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Google Interviews, Leadership and Big-data

How many ping-pong balls can you fit in an airplane?

How much does the Empire State Building weigh?

How many gallons of water are in the Mississippi River?

These are all examples of questions Google notoriously has asked during interviews.  Why?  To test critical thinking skills.  These are questions which no one could be expected to know the answer.  The interviewer gets to see how one approaches difficult problems: see how they are at back-of-the-napkin approximations.

Is this how Google gets the best and brightest and becomes the nations best place to work?  Maybe not.

What can we learn from Google about hiring talent?   Good question, and lucky us, Google has been compiling data from interviews and employees later performance on the job.  The results are in, and……. those types of questions are a waste of time.

“They don’t predict anything. They serve primarily to make the interviewer feel smart. Instead, what works well are structured behavioral interviews, where you have a consistent rubric for how you assess people, rather than having each interviewer just make stuff up.”

Laszlo Bock, senior vice president of people operations at Google,

  http://www.nytimes.com/2013/06/20/business/in-head-hunting-big-data-may-not-be-such-a-big-deal.html

Instead, behavioural questions such as “Give me an example of a time when you solved an analytically difficult problem” provide more value from the interview, and across multiple candidates.   That same data-driven retrospection has provided Google with other insights as well.  e.g. GPA is just as useless at predicting performance on the job.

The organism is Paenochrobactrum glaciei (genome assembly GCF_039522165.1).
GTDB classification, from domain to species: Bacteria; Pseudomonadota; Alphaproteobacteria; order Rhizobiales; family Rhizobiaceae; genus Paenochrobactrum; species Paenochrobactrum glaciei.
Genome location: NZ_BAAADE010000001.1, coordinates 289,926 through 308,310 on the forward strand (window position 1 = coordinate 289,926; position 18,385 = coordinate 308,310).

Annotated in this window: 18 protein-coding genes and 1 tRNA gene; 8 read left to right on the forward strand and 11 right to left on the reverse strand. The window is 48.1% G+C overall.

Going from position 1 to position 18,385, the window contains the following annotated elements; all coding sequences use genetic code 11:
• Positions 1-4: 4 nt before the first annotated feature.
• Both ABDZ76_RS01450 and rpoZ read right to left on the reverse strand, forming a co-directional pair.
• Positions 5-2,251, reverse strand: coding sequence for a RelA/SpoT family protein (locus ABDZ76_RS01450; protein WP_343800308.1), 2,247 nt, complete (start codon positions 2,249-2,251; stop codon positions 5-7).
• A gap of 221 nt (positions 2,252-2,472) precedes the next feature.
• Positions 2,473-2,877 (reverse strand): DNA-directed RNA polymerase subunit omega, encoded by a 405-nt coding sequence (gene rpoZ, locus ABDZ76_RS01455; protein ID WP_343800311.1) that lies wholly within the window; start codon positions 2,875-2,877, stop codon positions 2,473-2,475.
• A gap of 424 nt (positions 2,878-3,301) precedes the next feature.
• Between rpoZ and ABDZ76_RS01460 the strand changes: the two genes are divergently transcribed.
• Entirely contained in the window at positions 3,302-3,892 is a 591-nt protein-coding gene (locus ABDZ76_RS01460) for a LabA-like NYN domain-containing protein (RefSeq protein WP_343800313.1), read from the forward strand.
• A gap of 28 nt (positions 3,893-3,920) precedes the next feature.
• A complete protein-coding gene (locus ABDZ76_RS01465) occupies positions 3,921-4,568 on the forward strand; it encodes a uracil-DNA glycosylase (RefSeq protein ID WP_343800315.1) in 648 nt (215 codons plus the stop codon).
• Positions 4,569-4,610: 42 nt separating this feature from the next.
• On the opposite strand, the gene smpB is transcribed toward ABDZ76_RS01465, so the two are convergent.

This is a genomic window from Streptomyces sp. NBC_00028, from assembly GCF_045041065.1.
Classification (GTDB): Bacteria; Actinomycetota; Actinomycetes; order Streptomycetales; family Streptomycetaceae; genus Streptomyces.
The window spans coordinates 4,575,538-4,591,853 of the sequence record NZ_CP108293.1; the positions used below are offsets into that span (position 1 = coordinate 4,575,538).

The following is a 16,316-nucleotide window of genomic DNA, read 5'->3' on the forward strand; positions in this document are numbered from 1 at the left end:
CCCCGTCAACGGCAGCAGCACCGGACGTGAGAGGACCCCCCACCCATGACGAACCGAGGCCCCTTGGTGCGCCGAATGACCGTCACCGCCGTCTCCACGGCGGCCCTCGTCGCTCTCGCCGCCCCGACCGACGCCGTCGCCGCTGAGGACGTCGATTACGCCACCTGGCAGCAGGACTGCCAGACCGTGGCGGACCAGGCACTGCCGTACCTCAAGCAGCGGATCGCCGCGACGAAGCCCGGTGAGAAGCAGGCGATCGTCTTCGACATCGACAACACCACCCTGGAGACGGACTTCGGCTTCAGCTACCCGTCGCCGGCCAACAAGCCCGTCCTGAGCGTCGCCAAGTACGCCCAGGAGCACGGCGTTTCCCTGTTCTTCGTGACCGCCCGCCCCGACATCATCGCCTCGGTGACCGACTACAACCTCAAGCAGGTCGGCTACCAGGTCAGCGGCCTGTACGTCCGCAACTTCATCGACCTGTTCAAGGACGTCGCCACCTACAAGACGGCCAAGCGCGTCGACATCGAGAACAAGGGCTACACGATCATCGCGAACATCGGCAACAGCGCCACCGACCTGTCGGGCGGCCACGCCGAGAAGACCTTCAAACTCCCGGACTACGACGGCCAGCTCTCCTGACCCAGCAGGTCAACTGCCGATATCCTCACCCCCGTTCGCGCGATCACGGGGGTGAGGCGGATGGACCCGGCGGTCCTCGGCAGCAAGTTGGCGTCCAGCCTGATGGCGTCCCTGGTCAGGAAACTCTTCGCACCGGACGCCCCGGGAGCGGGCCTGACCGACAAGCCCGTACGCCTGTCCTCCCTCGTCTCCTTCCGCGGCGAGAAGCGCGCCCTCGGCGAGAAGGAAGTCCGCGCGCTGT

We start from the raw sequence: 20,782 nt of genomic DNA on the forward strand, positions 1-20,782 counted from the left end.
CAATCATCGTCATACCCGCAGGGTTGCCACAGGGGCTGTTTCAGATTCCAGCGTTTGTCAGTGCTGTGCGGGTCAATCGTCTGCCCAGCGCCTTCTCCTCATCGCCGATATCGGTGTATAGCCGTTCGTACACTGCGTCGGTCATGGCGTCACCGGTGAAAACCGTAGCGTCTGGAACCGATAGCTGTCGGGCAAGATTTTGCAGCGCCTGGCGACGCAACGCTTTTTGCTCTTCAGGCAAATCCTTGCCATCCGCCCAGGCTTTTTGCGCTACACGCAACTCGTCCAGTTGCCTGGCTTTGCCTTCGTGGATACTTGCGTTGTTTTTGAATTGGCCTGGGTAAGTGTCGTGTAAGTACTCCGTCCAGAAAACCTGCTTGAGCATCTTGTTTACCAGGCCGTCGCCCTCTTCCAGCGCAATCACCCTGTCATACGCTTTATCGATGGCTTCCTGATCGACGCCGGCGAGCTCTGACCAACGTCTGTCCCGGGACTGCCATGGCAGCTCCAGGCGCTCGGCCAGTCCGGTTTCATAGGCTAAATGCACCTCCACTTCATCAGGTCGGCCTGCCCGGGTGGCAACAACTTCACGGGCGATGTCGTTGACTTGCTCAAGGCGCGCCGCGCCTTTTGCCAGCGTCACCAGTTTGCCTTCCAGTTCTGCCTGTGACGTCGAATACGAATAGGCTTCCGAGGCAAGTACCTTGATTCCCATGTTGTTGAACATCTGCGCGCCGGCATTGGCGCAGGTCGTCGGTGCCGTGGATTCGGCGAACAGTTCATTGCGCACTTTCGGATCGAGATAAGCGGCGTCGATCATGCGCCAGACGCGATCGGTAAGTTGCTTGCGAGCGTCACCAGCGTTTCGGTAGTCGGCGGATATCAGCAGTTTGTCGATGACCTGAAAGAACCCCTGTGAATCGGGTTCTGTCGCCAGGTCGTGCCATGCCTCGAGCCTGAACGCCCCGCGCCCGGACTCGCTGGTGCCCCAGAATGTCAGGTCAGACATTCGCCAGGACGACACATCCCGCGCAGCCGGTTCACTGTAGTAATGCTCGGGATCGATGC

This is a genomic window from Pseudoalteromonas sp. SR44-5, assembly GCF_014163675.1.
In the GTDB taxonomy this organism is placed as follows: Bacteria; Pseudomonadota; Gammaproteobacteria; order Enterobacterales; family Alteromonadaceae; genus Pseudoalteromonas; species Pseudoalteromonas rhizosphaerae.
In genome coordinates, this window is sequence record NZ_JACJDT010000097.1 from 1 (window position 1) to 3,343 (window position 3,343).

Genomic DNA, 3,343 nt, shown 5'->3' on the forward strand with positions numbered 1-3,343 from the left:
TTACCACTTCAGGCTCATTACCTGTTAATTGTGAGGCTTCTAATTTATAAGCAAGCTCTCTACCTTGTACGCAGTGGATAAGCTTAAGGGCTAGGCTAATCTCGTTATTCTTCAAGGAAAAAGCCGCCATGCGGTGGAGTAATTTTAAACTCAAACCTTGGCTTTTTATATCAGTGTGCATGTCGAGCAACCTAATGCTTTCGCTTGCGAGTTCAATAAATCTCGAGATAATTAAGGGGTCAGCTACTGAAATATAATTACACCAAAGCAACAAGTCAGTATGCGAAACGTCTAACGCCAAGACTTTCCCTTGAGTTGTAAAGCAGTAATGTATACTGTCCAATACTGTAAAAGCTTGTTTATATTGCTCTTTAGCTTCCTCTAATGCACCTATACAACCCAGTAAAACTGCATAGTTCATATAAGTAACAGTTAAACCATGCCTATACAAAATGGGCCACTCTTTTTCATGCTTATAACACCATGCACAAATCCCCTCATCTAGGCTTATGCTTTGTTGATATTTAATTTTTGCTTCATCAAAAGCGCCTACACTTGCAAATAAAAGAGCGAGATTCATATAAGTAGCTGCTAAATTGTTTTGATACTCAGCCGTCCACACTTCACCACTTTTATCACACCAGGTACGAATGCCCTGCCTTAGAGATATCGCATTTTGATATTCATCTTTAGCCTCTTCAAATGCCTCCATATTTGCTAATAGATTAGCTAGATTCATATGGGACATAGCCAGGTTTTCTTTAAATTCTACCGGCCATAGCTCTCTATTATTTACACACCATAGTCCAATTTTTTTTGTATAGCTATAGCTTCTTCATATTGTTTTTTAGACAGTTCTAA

And also, insights on Leadership.  Here’s a list of what they see as qualities of a good manager. (follow the link for more details)

  1. Be a good coach
  2. Empower your team and don’t micromanage
  3. Express interest in your team members’ success and well-being
  4. Be productive and results-oriented
  5. Be a good communicator and listen to your team
  6. Help your employees with career development
  7. Have a clear vision and strategy for the team
  8. Have technical skills so you can advise the team

These are almost so head-slappingly obvious, that’s it’s surprising it took years of accumulated data to come to it.

The moral of the story?  Gather the facts.  We can’t know what we don’t know.  No matter how cool an interview question feels, or hot a buzzword is right now, the right answer might just be the usual, boring one we started with.


So, what do you think ?